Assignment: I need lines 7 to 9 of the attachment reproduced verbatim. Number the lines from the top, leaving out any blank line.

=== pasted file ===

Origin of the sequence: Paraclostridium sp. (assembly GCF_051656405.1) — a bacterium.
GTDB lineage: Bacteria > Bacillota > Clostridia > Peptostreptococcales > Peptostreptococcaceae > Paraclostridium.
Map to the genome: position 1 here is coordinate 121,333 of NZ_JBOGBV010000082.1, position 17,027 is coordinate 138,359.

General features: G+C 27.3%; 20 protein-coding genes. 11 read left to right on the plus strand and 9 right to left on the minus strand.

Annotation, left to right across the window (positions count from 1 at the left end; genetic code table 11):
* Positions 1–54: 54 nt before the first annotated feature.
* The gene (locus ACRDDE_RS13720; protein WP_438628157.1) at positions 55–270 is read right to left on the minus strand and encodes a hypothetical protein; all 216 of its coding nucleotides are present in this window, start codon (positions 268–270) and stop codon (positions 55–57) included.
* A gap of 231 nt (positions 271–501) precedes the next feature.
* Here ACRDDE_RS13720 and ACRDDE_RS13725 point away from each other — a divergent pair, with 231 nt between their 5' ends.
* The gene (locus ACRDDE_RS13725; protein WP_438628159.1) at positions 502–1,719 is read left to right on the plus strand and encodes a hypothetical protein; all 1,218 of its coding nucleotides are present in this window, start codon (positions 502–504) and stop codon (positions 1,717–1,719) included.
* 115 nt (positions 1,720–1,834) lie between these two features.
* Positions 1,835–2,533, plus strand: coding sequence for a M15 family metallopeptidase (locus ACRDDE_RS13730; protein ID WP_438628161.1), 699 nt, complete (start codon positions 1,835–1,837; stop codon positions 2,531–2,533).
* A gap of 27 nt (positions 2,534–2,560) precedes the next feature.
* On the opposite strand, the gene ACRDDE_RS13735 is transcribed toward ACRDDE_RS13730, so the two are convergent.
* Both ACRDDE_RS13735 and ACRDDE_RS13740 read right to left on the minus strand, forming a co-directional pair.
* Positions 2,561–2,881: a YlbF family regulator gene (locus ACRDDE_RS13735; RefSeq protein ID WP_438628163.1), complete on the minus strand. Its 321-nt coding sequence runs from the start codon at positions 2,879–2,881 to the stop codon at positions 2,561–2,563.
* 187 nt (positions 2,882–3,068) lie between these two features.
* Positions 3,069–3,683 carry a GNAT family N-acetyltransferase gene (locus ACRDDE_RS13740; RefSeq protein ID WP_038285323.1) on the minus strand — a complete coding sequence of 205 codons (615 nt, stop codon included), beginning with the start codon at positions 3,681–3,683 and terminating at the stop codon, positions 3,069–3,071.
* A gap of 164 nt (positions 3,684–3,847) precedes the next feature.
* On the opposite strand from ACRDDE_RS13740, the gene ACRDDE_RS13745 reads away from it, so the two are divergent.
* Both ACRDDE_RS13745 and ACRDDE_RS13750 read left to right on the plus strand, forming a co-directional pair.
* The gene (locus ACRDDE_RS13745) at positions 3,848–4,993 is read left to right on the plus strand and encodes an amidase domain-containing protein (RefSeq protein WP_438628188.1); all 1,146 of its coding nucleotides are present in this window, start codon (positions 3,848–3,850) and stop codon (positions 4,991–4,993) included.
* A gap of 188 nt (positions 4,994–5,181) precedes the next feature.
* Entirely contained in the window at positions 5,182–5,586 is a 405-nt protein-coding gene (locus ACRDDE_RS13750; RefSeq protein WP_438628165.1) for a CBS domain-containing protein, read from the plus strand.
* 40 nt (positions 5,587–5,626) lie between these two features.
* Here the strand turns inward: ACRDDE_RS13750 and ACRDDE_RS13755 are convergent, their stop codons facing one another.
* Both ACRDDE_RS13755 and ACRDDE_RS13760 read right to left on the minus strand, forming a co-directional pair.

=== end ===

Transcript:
* The gene (locus ACRDDE_RS13720; protein WP_438628157.1) at positions 55–270 is read right to left on the minus strand and encodes a hypothetical protein; all 216 of its coding nucleotides are present in this window, start codon (positions 268–270) and stop codon (positions 55–57) included.
* A gap of 231 nt (positions 271–501) precedes the next feature.
* Here ACRDDE_RS13720 and ACRDDE_RS13725 point away from each other — a divergent pair, with 231 nt between their 5' ends.